Category Archives: Article

Where’d you get that bike?

Where bicycles are made:

  1. 130,000,000 – Produced globally in 2007
  2. 67% produced in China
  3. 56,000 produced in USA
  4. 99% of bicycles sold in USA in 2013 were imports (16.2 million bicycles)

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Top 5 producers:

  1. China
  2. India
  3. EU
  4. Taiwan
  5. Japan

tumblr_n3itbg8hsn1rpvmfno1_1280 (2)Sources: Various as reported in Momentum, May-Jun 2015

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Filed under Bike Tech

The Hottest Bicycle Shop in Town

DT Fire 5-30-15 COMP CIn typical upbeat Downtube Bicycle Works fashion, this new slogan appeared on the gutted shop in early May after the earlier disastrous fire.

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The Downtube now has a “full service, pop up” shop in the adjacent motor vehicle bay. If you stop in, you’ll find the same friendly service from a group who has been through hellish times as they move forward to a new and better Downtube Bicycle Works.

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Just now, the gutting is complete and work is underway on the upstairs apartments (the source of the fire) and the shop.

The owner provided the following statement:

Robert, Eric, Adam, and all the Downtubers appreciate everyone’s concern and patience as we continue to recover and rebuild after the fire. We are now offering full bicycle repair service out of our garage next door to the store, Mondays, Tuesdays, Thursdays, and Fridays, 12 noon – 6 p.m., and Saturdays from 10 a.m. to 4 p.m. We also have the primary essential parts and accessories for immediate sale, and we are special ordering everything bicycle, often with 1-2 day delivery. The renovated store will reopen later this season with new, exciting features. Please stop by and say hello in the meantime.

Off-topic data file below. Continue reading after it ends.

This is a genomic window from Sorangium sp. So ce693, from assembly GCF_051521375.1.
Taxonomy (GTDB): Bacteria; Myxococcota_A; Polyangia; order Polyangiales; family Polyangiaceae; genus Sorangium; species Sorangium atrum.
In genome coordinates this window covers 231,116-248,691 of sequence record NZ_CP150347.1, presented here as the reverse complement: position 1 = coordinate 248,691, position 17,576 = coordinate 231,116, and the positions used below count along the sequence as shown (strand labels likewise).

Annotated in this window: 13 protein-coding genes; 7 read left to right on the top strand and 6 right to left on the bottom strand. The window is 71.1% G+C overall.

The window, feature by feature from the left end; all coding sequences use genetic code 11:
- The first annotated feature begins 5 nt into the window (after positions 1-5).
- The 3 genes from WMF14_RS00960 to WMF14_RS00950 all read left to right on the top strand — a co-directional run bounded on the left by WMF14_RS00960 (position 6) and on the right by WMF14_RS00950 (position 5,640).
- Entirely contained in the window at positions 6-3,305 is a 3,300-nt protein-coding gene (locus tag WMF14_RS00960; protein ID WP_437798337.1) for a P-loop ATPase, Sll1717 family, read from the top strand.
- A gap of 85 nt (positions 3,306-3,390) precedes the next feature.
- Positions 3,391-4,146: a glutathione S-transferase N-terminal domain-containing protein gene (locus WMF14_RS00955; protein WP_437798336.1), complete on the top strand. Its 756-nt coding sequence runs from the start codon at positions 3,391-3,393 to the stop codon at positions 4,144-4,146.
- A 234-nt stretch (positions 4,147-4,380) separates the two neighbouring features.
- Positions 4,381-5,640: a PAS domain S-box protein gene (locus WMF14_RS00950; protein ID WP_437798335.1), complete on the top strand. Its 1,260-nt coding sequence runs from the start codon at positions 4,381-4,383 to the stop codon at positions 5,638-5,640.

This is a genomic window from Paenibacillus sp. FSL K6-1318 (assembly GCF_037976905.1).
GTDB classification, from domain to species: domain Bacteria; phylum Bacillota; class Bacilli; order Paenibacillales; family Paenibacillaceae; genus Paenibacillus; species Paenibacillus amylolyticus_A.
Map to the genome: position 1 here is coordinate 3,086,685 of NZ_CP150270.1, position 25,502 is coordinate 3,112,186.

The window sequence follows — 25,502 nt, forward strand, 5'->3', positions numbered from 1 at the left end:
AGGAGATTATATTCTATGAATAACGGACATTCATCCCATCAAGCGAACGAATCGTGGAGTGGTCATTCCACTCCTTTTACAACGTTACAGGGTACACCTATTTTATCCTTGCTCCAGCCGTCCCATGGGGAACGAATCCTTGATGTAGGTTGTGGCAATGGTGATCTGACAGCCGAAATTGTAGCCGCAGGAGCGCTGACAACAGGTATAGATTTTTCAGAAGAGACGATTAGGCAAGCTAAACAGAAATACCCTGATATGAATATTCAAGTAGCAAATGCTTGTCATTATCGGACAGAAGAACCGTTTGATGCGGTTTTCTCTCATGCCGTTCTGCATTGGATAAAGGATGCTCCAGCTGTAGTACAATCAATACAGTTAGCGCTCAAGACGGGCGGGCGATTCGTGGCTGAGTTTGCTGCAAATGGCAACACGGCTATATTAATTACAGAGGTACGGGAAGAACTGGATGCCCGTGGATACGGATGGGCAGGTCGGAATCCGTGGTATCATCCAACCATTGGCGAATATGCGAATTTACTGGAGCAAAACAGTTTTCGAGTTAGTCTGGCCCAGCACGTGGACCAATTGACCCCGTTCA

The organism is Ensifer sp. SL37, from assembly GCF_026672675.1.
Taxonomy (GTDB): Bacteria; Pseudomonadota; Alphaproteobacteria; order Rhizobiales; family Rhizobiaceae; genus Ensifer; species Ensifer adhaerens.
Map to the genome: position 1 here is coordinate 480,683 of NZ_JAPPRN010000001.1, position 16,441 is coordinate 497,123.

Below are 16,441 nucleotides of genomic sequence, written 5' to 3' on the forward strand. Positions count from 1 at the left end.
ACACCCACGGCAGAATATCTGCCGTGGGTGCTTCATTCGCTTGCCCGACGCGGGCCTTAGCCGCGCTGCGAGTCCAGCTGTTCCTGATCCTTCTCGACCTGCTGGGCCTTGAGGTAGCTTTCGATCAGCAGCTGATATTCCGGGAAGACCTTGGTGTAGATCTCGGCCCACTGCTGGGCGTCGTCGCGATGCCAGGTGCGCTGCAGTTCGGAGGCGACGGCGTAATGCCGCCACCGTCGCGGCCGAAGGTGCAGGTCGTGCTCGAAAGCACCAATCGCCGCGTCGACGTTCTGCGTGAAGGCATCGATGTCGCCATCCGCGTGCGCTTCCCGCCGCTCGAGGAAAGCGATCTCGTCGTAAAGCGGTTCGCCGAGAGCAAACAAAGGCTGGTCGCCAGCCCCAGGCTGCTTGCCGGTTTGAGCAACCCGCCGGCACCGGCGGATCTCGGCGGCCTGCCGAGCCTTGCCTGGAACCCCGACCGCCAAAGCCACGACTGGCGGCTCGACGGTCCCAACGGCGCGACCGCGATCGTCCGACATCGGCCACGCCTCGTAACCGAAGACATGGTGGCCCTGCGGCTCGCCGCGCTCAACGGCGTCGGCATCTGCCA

Stand by for a grand reopening!

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Filed under Bike Tech, City Review

Tips from the “Land Down Under”

Catherine Deveny’s 5 Tips For Stylish Cycling, By Claire Wilson @styleshespoke, February 28, 2014

 SOURCE: http://styleshespoke.com/719/catherine-devenys-5-tips-for-stylish-cycling/

Intro – Melbourne comedian Catherine Deveny only started riding seriously in 2010 when she got what she describes as an “old Dutch grandmother style bike.” She says that this bike changed her life, not only because it made her want to ride, but because it made her want to find gorgeous frocks to go with it.

She prefers to cruise about town in 1940s inspired floral, accessorised in red to go with her polka dot panniers and black Lekker step-through.

To the ever-pragmatic Catherine Deveny, however, cycle style is less about what you are wearing and more about how you act on the road – a sentiment that I applaud wholeheartedly. So, without further adieu, here are Ms Deveny’s 5 tips for stylish cycling [Ed: #3 is the best]:

5. Look hot – It is a simple truth that when you look hot people are going to notice you faster, which is excellent news if you want to be seen by drivers.

4. Be predictable – Use hand signals, get into the turning lane early, and just generally let other road users know what you are up to. A confused driver will get flustered and angry whereas one who can tell what you are doing (and gets a smile and a wave of thanks into the bargain) will have a smile on their face.

3. Assume you’re invisible – It’s undeniably true that bikes are harder to spot than cars, so it’s safest to assume that other road users probably haven’t seen you. For me this translates to keeping my hand on the brake lever at all times and a constant eye on the road conditions.